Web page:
Outspoken broadcaster Piers Morgan has ripped into this year's Oscars ceremony — dubbing it "grim, woke-ravaged and fun-devoid".
"I’ve seen more famous people at my annual Christmas pub drinks party," Morgan quipped in his Daily Mail column.
The former Daily Mirror editor — who was sacked by ITV for his criticism of US actress-turned-princess Meghan Markle — said the odd choice of Los Angeles Union Station as the venue for the 93rd Academy Awards was ironically apt for the "grim, soulless three-hour ordeal".
Only a handful of guests were present for Sunday night's 'socially-distanced' event, with winners of many of the awards appearing by video link, with no clips of the nominated films being played.
"Instead, we were treated to a breathtakingly boring procession of self-indulgent heavily scripted actors delivering supremely virtuous identity-politics speeches," Morgan complained.
Renowned British actor Sir Anthony Hopkins was not even present to collect the Best Actor award he won for his role in The Father, with his agent revealing the 83-year-old was asleep at his home in Wales during the ceremony. Hopkins later posted an acceptance speech on Instagram.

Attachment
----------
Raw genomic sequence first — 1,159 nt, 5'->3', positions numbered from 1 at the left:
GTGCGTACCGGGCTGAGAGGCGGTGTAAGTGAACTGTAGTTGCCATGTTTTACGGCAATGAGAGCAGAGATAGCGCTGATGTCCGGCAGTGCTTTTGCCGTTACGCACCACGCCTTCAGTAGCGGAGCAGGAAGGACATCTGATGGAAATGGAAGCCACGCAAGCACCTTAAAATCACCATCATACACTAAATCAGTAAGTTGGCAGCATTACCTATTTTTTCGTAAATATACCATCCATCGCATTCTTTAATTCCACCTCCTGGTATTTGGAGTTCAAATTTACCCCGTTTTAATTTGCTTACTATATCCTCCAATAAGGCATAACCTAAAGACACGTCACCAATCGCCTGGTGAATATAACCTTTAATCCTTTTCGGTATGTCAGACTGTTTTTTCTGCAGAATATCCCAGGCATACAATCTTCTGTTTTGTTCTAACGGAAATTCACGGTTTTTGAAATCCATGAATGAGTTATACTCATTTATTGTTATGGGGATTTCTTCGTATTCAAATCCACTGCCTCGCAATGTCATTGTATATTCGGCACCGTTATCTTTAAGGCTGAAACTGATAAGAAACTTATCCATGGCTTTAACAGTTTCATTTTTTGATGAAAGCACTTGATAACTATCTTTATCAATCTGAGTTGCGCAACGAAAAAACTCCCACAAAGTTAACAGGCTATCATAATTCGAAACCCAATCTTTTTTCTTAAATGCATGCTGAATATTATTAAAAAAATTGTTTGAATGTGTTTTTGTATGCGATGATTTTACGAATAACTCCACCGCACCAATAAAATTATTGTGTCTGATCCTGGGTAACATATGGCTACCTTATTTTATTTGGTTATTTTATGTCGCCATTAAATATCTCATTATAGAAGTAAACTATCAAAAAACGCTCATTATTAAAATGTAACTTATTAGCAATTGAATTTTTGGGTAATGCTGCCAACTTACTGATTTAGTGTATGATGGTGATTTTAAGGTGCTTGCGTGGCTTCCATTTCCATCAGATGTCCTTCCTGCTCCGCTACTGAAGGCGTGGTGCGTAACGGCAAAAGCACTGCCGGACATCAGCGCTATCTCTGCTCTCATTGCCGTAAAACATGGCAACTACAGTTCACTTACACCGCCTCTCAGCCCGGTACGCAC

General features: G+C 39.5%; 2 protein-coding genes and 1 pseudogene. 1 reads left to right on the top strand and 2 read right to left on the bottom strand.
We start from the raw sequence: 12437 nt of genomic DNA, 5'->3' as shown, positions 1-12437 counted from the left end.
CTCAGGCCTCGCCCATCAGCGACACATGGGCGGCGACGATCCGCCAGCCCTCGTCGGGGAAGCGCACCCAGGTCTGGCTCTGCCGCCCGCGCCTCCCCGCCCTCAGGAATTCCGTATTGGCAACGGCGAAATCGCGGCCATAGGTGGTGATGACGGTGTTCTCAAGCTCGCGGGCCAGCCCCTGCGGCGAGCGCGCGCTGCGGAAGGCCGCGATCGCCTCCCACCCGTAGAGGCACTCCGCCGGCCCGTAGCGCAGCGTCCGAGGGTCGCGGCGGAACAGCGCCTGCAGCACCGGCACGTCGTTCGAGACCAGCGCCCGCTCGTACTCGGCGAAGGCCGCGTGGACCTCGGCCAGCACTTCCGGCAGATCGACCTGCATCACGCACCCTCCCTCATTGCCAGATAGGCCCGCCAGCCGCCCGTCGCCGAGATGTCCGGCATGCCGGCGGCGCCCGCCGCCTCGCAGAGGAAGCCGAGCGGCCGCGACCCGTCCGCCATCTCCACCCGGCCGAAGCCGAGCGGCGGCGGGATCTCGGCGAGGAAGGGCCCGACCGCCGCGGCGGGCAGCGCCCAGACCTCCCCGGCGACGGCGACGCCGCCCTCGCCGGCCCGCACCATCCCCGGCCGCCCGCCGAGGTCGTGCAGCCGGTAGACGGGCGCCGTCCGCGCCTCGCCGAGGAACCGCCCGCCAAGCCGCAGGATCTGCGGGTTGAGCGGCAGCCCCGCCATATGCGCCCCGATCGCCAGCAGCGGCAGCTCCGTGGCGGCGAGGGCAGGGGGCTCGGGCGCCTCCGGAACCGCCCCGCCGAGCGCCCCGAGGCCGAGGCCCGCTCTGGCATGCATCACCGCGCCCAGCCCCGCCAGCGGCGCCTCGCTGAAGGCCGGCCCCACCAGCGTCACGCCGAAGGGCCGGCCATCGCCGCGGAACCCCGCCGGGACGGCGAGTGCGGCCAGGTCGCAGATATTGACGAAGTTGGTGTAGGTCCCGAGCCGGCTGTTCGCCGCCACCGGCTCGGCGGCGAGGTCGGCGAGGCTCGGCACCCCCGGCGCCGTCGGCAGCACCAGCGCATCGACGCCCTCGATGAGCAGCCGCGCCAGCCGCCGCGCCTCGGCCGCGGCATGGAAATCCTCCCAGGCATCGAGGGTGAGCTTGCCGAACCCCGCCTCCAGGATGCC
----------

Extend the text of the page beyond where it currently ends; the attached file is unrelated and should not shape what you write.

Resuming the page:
"The fact Sir Anthony refused to have anything to do with last night's grotesque farce just makes me respect him even more," Morgan wrote.
Morgan also criticised the "woefully lame" decision not to book a host for the event, "made even more irksome by Ricky Gervais re-tweeting his brilliantly acerbic 2020 Golden Globes monologue."
— Ricky Gervais (@rickygervais) April 25, 2021
Gervais' sardonic brand of humour was "now a crime in liberal-fascist woke-ravaged America punishable by cancellation from all future awards shows," Morgan wrote.
The British comedian's jibe last year that "no-one cares about movies any more" and "this show should just be me coming out, going 'well done Netflix, you win, everything' but no, we've got to drag it out for three hours" proved prescient. Seven Oscars went to films produced by the streaming service, while much of 2020's crop of films did not even see theatrical release thanks to the coronavirus lockdown.
"The tragic truth is that the Oscars as we know it died last night — woked to death by a craven collective desire from those involved to preach not entertain, to lecture rather than make us laugh, and to virtue-signal instead of perform," Morgan lamented.